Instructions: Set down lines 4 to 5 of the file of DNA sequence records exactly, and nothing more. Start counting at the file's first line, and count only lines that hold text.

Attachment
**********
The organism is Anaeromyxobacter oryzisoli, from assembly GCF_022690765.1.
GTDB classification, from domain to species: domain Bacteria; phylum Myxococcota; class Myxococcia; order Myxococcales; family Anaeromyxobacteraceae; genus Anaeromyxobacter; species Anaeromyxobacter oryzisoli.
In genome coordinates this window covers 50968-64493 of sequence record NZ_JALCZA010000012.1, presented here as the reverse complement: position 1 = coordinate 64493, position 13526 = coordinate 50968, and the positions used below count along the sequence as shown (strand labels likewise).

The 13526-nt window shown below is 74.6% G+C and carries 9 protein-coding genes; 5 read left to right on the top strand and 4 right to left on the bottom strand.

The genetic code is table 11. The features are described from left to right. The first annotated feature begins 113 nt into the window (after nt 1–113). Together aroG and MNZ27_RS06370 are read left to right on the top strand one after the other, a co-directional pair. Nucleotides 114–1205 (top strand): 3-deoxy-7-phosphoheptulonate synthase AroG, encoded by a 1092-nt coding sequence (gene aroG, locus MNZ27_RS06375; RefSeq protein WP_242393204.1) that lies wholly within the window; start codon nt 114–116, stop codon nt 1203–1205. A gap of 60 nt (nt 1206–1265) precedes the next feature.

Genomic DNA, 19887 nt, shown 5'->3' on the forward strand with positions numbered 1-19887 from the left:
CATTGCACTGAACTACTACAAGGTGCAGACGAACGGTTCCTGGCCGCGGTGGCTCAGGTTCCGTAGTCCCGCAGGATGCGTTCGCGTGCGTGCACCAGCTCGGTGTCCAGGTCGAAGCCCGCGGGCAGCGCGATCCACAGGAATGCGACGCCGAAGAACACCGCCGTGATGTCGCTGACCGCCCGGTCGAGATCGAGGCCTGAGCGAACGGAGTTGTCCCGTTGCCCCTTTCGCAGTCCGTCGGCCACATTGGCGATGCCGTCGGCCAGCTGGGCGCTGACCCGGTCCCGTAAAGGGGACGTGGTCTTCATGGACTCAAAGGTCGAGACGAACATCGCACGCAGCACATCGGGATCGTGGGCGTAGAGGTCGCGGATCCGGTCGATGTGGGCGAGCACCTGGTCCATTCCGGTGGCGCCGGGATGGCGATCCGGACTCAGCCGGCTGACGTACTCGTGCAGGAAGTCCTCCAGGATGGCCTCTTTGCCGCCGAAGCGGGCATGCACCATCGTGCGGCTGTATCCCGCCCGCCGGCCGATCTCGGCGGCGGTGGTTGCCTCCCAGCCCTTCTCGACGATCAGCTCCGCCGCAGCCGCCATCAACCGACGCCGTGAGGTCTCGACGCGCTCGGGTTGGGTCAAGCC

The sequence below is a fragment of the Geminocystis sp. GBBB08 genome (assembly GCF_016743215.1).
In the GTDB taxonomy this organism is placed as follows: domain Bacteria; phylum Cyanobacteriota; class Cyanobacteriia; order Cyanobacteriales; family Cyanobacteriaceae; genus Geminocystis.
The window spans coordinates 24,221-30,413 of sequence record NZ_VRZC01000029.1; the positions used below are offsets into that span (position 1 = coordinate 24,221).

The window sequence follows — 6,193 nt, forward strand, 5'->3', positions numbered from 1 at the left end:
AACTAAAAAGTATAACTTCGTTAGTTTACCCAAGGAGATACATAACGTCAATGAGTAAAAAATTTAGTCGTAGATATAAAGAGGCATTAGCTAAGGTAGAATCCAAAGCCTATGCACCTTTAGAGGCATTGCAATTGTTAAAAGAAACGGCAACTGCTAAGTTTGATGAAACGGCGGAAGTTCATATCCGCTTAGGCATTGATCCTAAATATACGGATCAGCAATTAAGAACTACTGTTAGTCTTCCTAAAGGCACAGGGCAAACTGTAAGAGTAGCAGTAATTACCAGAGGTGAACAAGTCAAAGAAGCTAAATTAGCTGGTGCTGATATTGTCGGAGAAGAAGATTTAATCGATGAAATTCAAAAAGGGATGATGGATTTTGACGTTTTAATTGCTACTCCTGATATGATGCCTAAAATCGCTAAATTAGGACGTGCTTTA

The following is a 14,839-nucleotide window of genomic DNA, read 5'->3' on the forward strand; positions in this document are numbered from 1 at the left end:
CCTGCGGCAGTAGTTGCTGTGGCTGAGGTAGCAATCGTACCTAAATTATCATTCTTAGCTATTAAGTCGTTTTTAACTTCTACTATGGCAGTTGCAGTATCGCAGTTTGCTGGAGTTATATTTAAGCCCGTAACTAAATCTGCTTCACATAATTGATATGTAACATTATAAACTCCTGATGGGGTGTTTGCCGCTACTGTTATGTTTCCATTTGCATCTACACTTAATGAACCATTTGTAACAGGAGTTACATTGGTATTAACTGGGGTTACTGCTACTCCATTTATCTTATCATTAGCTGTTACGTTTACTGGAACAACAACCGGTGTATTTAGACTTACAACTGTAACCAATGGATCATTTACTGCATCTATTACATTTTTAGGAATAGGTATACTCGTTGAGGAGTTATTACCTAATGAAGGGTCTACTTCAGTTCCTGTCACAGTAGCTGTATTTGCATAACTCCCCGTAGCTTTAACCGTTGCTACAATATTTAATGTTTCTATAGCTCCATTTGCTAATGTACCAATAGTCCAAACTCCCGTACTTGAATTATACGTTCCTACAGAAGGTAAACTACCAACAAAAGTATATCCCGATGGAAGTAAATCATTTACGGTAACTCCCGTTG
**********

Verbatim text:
The 13526-nt window shown below is 74.6% G+C and carries 9 protein-coding genes; 5 read left to right on the top strand and 4 right to left on the bottom strand.

The genetic code is table 11. The features are described from left to right. The first annotated feature begins 113 nt into the window (after nt 1–113). Together aroG and MNZ27_RS06370 are read left to right on the top strand one after the other, a co-directional pair. Nucleotides 114–1205 (top strand): 3-deoxy-7-phosphoheptulonate synthase AroG, encoded by a 1092-nt coding sequence (gene aroG, locus MNZ27_RS06375; RefSeq protein WP_242393204.1) that lies wholly within the window; start codon nt 114–116, stop codon nt 1203–1205. A gap of 60 nt (nt 1206–1265) precedes the next feature.